Senate discusses report on status of African American professors at Penn State

January 30, 2020

UNIVERSITY PARK, Pa. — On Jan. 28, the Penn State Faculty Senate had the opportunity to ask questions of senior leaders about a recently shared report on the status of African American professors at University Park, titled “More Rivers to Cross.”

Prepared by Gary King, professor in the Department of Biobehavioral Health, and Daryl Thomas, associate professor in the Department of African American Studies, “More Rivers to Cross,” was recently shared with University leaders and others, and discusses challenges and areas of concern for African American faculty at Penn State and across higher education nationally.

The 93-page report focuses on the representation of African American faculty at the University, their status, tenure, administrative roles and distribution across campuses; the role of Student Rating of Teacher Effectiveness (SRTEs), an instrument for gathering student feedback on classes; and more. The report is “something every senator should read,” said Penn State Faculty Senate Chair Nicholas Rowland, associate professor of sociology and environmental studies. “It's my hope that this report leads to many additional conversations regarding what it means about us as a community.”

Penn State President Eric Barron and Executive Vice President and Provost Nick Jones each spoke about the significance of the report and its value in helping the University continue to examine the issue of diversity. They also answered questions from senators.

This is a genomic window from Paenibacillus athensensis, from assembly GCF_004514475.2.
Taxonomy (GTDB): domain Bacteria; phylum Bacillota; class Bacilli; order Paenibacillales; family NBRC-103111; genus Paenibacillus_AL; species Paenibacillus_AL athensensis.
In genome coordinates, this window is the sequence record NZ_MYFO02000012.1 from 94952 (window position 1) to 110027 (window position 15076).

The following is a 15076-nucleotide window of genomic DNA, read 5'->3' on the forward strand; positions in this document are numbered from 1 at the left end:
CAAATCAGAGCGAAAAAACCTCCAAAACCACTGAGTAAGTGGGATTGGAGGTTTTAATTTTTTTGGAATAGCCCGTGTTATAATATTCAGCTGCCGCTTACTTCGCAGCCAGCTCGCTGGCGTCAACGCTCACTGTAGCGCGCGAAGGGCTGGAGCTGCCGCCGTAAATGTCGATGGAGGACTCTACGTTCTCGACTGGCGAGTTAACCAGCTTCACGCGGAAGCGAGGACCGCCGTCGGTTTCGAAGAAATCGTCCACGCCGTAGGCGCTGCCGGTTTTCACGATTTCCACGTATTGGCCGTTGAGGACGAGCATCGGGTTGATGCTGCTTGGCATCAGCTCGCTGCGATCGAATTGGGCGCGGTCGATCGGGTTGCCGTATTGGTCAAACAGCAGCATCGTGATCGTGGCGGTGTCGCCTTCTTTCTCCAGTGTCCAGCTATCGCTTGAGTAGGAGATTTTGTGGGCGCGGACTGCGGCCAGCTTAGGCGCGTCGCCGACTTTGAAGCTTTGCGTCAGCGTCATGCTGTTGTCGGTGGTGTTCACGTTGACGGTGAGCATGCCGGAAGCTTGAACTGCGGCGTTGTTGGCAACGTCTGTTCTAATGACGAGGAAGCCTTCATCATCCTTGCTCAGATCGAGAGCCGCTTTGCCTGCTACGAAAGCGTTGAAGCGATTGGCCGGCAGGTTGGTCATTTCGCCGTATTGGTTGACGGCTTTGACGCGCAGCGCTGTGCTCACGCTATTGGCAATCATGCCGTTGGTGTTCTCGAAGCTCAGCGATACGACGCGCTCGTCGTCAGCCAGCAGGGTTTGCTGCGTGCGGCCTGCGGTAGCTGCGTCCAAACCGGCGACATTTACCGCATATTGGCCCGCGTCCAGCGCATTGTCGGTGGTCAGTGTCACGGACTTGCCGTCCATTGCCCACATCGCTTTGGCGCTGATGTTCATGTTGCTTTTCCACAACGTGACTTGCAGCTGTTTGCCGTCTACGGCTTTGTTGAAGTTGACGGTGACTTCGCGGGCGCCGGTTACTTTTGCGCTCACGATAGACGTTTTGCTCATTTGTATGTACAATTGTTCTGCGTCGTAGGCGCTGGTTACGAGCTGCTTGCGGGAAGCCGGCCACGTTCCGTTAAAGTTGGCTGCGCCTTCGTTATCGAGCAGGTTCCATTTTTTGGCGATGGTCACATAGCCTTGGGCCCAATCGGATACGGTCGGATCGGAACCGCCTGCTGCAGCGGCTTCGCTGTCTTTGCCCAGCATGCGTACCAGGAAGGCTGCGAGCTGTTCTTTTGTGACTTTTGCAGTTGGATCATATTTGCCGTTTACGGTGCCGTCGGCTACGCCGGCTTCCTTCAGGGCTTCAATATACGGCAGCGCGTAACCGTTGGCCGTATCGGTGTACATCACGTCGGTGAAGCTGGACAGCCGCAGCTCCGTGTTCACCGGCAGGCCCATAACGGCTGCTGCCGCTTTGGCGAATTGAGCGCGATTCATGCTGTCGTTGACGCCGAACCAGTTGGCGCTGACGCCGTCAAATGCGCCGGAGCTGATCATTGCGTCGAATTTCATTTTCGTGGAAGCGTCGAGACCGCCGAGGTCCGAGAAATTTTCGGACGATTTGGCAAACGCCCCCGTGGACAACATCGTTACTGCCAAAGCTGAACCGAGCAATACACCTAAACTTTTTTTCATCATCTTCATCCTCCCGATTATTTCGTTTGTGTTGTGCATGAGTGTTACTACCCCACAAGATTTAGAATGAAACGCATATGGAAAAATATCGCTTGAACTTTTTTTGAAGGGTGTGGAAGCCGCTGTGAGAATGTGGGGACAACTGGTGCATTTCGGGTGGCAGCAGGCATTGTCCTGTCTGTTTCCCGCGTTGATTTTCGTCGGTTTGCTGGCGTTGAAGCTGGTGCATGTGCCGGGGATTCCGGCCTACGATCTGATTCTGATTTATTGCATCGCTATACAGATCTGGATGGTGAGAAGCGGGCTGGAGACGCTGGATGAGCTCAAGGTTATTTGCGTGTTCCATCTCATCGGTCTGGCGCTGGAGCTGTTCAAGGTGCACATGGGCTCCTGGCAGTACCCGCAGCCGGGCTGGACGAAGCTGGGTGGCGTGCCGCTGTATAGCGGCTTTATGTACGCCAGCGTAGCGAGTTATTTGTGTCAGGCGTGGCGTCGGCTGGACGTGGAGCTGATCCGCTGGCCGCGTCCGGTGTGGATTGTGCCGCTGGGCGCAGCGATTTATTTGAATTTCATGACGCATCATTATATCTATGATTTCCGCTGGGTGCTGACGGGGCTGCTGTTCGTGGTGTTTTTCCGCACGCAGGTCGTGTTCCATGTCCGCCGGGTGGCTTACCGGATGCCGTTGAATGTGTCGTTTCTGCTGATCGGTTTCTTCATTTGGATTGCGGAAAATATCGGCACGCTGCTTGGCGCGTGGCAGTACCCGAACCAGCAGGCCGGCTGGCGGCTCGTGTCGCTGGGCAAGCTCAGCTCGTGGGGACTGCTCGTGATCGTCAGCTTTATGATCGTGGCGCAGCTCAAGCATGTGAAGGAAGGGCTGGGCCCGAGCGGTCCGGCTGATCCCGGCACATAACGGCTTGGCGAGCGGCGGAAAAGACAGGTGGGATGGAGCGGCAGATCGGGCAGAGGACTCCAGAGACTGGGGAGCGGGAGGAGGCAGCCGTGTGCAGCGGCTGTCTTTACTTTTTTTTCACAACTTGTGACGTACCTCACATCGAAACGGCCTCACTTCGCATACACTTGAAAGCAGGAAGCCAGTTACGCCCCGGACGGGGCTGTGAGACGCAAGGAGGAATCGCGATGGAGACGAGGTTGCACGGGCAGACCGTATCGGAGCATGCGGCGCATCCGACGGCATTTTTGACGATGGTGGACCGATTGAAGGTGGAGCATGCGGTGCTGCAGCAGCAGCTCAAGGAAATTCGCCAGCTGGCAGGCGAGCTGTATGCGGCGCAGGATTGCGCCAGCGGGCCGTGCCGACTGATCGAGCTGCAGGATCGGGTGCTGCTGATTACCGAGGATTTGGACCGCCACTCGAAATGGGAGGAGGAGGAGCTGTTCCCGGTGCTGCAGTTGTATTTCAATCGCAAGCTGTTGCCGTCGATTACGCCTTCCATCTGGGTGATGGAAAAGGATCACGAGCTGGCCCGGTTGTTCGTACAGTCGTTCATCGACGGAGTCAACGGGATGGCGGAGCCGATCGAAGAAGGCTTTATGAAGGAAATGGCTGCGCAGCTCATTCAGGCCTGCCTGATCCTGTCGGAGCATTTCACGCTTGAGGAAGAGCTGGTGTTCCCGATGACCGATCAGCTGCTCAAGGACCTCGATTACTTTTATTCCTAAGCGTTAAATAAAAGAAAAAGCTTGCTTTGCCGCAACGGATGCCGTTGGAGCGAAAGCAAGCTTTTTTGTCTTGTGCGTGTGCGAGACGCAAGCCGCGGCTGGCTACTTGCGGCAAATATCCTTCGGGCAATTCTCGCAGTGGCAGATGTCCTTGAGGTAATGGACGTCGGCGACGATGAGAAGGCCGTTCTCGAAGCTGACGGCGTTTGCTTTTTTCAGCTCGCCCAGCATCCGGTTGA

“The report is very worthwhile reading, and an important reminder of challenges that we face, not only at Penn State but in higher education nationally,” said Barron.

Though these challenges are not unique to Penn State, Barron said, “that is not an excuse for us not to be thinking about these issues at Penn State. We absolutely have to be thinking about these issues at Penn State.”

Over the past several years, University leadership has implemented a number of programs aimed at increasing diversity, and have created several positions geared specifically toward better recruitment and retention of people of color. The president indicated that he wants to work with the Faculty Senate to convene a task force that directly addresses the issues in the report. He emphasized that solving this issue is a matter of shared governance – faculty and administration working together. 

Jones, in his remarks, called the title of the report “a very appropriate choice.” Though the University has made progress, the provost said, “I’d be the first to admit we have further to go.”

“We have shifted much of our focus to the fundamentals — policy, practice, procedures and guidelines,” explained Jones, in an effort to build a “robust, sustainable infrastructure that when implemented will help us, over an extended period, to really bend the curve in the direction that it needs to go … and  focus on the basic ways we are doing business so that we address some of the systemic challenges that are ingrained in parts of the institution.”

For example, proposed changes to academic policies AC-13 (Recommended Procedure for Hiring New Faculty), and AC-22 (Search Procedures for Academic Administrative Positions) — two guidelines for hiring practices — are being considered, with AC-13 currently being reviewed by the Senate. The proposed changes to both policies seek to strengthen and clarify guidance on inclusive hiring practices, and the University’s expectations around diversifying its faculty and staff. The updated policies would more directly outline steps that should be taken during faculty and academic administrative searches.